This site uses cookies to improve your experience and to provide services and advertising. By continuing to browse, you agree to the use of cookies described in our Cookies Policy. You may change your settings at any time but this may impact on the functionality of the site. To learn more see our Cookies Policy.
Dublin: 16 °C Monday 22 April, 2019

Guys We F*cked hosts accept criticism amid accusations that they 'fetishised black men'

“I don’t like… black people who act like white people.”

CORINNE FISHER AND Krystyna Hutchinson, hosts of the Guys We F*cked podcast, have responded to criticism born of an episode of their show which aired four years ago.

gyf Source: Twitter/Oloni

Earlier this week, a clip of the episode, originally broadcast in 2014, resurfaced on Twitter, and was the subject of intense controversy due to the hosts’ racist remarks about black men they have dated.

The podcast, which acts as a platform for the hosts to re-visit past sexual experiences through anecdotal recall and interviews with former sexual partners, received renewed criticism after a Twitter user posted a particularly problematic clip on Monday.

The conversation is rife with racial sentiment as Corinne recalls sleeping with a black man, saying:

But this was like a real black guy, like basketball player height, deep voice, lives uptown. He doesn’t act black enough, though. Well, I just mean, like, act, more like … thug.

She added: “I don’t like… black people who act like white people.”

Yesterday, the hosts used their SRY ABOUT LAST NYT Twitter page to post a statement in response to the anger generated as a result of their wholly racist remarks.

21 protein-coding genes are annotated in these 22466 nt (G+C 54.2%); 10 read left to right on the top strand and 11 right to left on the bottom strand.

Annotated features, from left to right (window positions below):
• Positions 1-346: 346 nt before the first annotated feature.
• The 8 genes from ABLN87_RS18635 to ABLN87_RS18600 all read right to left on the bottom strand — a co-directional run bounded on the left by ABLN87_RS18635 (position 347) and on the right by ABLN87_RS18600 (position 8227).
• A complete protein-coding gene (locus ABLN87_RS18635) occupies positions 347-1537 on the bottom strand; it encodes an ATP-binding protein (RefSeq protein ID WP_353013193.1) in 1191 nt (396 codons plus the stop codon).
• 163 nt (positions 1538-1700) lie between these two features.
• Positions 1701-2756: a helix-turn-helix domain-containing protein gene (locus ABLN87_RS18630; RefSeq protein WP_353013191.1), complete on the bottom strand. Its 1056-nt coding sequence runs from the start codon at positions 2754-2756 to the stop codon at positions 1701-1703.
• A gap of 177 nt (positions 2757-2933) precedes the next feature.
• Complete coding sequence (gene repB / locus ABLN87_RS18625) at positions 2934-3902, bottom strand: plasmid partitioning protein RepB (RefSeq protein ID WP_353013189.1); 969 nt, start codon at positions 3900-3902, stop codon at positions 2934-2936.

Acknowledging the upset caused by the conversation, they stressed that while they apologised at the time of broadcast, they understand that there is a need to reinforce their regret given the fact that the clip has resurfaced.

The episode dealt with a personal dating preference and experience, and as we later learned, the conversation ended up becoming what we now understand is the fetishisation of black men.

The lengthy post went on to highlight the changes they have made to their content and conversation since the podcast’s initial launch.

At the time, our podcast was a much more salacious free-for-all about sex and dating compared to the more socially conscious conversation on gender, sexuality and feminism it has become in later years.

Corinne and Krystyna continued:

We have left this controversial conversation from 2014 up over the years because it happened and never in the show’s history have we deleted any episode or any piece of episode, no matter how uninformed or ignorant it made us appear, as this show was initially created as a learning experience for its hosts to become better partners and better members of society.

They concluded with a word of appreciation for those ‘moving the conversation forward’.

Unsurprisingly, the post, which has amassed less than 1,000 likes in just under 24 hours, has been met with mixed reaction, with many Twitter users stressing that accepting the apology is not a privilege which should be afforded to the white community.

DailyEdge is on Instagram!

  • Share on Facebook
  • Email this article

About the author:

Niamh McClelland

Read next:


This is YOUR comments community. Stay civil, stay constructive, stay on topic. Please familiarise yourself with our comments policy here before taking part.
write a comment

    Leave a commentcancel